Tetrabenazine in the treatment of Huntington’s disease
Authors Diana Paleacu
Published 15 November 2007 Volume 2007:3(5) Pages 545—551
Neurology Service and Memory Clinic, Abarbanel Mental Health Center, Bat-Yam, affiliated to the Sackler School of Medicine, Tel Aviv University, Tel Aviv, Israel
Abstract: Tetrabenazine (TBZ), a catecholamine-depleting agent initially developed for the treatment of schizophrenia, when tested for other indications, has proven to be more useful for the treatment of a variety of hyperkinetic movement disorders. These disorders include neurological diseases characterized by abnormal involuntary movements such as chorea associated with Huntington’s disease, tics in Tourette’s syndrome, dyskinesias and dystonias in tardive dyskinesia, also primary dystonias and myoclonus. This review will include and discuss studies published during the period of 1960–2006 regarding the clinical efficacy and tolerability of TBZ in Huntington’s disease (HD). It will also review the chemistry, pharmacokinetics and dynamics of the drug and its mechanism of action compared to that of reserpine, the only similar compound. This review emphasizes the advantage of TBZ over dopamine-depleting compounds used in the treatment of chorea and reveals its clinical efficacy and side effects.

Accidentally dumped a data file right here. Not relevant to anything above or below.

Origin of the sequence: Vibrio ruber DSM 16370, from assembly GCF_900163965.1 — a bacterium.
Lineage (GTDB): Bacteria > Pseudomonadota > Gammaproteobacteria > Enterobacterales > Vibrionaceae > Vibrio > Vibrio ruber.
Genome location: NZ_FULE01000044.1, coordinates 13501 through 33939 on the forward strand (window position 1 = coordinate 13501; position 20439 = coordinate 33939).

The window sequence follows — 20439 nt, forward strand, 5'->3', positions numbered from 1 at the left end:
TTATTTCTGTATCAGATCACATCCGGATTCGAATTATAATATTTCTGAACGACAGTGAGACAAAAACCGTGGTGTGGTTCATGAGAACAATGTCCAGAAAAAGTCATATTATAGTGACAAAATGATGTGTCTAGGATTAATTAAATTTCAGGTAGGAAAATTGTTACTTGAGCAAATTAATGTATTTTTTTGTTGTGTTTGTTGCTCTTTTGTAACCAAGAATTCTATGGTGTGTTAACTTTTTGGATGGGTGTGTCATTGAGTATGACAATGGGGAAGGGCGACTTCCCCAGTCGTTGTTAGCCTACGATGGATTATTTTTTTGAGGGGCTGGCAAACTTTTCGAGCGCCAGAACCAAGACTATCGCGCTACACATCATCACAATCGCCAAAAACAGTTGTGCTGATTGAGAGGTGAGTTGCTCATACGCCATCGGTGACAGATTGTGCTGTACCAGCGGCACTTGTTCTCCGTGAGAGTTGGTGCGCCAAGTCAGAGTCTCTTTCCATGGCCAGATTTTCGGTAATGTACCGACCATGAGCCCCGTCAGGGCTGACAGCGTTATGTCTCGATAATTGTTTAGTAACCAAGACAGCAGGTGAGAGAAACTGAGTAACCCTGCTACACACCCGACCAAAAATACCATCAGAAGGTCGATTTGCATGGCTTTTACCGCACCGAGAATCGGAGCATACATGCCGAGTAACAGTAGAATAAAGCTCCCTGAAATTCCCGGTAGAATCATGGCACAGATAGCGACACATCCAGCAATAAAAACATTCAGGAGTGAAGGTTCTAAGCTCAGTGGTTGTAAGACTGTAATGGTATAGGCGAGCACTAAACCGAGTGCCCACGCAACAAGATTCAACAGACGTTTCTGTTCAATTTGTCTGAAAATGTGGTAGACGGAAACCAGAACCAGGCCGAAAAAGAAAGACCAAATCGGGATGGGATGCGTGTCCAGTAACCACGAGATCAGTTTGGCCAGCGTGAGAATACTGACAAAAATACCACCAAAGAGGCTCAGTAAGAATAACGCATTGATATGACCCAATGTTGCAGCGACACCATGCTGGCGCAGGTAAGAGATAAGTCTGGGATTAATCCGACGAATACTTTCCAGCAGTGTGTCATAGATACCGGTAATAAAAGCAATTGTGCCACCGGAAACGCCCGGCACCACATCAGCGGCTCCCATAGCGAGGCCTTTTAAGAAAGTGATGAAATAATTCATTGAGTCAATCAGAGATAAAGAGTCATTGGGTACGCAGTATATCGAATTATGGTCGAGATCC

Keywords: tetrabenazine, Huntington’s disease, chorea